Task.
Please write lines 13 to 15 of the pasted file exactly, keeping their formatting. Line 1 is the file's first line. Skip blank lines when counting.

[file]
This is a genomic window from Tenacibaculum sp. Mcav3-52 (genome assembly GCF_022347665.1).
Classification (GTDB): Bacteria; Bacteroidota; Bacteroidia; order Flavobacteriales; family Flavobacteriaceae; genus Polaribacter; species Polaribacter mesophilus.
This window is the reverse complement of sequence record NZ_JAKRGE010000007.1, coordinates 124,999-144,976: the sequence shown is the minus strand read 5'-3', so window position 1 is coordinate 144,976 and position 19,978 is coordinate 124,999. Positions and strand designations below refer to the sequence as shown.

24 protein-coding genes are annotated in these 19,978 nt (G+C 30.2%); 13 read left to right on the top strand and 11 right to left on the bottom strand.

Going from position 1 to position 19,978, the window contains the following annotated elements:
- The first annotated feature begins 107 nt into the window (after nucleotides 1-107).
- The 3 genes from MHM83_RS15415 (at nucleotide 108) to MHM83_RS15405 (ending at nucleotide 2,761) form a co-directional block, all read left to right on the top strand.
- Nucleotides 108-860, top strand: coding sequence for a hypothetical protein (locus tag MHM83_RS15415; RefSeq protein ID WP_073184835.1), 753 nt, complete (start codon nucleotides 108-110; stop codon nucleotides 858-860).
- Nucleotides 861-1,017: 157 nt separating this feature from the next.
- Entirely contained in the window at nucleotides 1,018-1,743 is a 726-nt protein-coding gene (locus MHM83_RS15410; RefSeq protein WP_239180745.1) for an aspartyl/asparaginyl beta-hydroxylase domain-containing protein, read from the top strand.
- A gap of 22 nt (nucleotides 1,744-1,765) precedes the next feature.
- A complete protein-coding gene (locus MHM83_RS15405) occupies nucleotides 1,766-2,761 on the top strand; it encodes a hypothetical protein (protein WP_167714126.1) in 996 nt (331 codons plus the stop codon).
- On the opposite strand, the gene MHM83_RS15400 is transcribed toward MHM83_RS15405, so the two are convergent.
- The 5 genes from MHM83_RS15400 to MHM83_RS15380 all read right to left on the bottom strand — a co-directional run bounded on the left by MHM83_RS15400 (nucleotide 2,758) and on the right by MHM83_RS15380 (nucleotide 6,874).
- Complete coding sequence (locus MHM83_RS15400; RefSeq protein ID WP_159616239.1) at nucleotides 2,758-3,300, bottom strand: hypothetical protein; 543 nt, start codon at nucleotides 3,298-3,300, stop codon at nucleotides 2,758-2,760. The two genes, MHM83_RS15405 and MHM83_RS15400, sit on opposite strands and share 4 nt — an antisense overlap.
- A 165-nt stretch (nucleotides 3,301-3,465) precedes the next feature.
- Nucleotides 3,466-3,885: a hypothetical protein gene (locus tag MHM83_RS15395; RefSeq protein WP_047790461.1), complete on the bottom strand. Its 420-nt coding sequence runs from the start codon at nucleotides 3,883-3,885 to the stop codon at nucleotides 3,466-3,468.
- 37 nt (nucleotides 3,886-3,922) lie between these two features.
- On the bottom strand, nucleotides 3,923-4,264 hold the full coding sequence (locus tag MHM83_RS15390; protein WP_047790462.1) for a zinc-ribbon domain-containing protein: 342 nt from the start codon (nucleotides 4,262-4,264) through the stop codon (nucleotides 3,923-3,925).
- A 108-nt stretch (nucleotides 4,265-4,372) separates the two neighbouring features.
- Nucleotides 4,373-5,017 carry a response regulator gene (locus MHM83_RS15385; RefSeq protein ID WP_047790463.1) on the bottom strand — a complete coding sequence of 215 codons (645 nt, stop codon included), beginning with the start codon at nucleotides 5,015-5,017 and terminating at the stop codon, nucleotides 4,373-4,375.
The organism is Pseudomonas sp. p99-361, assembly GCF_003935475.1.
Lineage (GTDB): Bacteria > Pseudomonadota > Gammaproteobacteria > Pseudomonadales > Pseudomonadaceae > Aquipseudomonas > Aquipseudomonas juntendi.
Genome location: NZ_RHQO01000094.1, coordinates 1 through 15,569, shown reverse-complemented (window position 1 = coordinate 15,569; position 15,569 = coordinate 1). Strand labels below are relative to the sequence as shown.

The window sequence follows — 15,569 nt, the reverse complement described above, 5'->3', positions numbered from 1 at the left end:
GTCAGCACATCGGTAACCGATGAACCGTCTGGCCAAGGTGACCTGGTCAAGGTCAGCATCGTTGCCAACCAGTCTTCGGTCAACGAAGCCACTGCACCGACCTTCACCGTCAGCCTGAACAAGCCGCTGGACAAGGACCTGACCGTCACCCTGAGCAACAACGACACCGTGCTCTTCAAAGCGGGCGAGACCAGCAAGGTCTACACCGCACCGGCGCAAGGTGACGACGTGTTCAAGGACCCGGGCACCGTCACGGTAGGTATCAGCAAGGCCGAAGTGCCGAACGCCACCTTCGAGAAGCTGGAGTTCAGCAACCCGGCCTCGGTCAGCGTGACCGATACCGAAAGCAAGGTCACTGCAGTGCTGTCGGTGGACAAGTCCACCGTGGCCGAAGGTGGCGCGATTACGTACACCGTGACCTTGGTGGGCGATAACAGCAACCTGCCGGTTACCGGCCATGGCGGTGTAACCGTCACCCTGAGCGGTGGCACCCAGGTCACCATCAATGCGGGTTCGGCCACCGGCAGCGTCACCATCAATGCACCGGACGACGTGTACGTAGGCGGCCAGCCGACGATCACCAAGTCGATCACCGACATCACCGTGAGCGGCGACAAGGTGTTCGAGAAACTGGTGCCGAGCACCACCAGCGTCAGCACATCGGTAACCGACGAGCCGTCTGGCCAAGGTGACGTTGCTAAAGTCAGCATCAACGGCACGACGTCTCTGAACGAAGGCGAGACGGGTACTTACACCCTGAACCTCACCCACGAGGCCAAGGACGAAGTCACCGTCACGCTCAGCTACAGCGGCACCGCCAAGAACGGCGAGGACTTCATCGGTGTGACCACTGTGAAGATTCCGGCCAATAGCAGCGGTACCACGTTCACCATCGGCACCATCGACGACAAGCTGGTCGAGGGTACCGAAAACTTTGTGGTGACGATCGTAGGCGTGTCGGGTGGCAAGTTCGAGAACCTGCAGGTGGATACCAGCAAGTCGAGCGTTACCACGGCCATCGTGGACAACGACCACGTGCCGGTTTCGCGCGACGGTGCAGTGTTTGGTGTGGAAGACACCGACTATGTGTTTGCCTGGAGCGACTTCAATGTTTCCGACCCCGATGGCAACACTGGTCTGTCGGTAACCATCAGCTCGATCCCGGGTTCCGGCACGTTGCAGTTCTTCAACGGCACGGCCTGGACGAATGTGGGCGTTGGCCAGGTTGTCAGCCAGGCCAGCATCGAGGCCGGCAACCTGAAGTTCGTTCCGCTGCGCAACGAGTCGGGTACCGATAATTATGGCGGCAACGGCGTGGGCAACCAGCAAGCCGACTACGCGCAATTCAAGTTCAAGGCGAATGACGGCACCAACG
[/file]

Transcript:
- On the opposite strand, the gene MHM83_RS15400 is transcribed toward MHM83_RS15405, so the two are convergent.
- The 5 genes from MHM83_RS15400 to MHM83_RS15380 all read right to left on the bottom strand — a co-directional run bounded on the left by MHM83_RS15400 (nucleotide 2,758) and on the right by MHM83_RS15380 (nucleotide 6,874).
- Complete coding sequence (locus MHM83_RS15400; RefSeq protein ID WP_159616239.1) at nucleotides 2,758-3,300, bottom strand: hypothetical protein; 543 nt, start codon at nucleotides 3,298-3,300, stop codon at nucleotides 2,758-2,760. The two genes, MHM83_RS15405 and MHM83_RS15400, sit on opposite strands and share 4 nt — an antisense overlap.